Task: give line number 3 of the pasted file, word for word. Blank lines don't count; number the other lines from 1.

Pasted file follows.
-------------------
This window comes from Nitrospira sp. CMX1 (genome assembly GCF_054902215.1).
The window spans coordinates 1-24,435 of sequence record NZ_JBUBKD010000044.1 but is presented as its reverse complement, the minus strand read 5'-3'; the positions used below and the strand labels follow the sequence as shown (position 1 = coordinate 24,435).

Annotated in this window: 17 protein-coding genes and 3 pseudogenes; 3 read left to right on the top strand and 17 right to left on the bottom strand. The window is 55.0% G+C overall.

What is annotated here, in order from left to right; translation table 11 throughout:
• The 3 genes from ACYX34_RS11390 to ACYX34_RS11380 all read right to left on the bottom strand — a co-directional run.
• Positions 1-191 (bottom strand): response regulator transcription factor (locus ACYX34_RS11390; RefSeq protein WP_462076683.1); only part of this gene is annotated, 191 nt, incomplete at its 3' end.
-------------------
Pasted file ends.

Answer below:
Annotated in this window: 17 protein-coding genes and 3 pseudogenes; 3 read left to right on the top strand and 17 right to left on the bottom strand. The window is 55.0% G+C overall.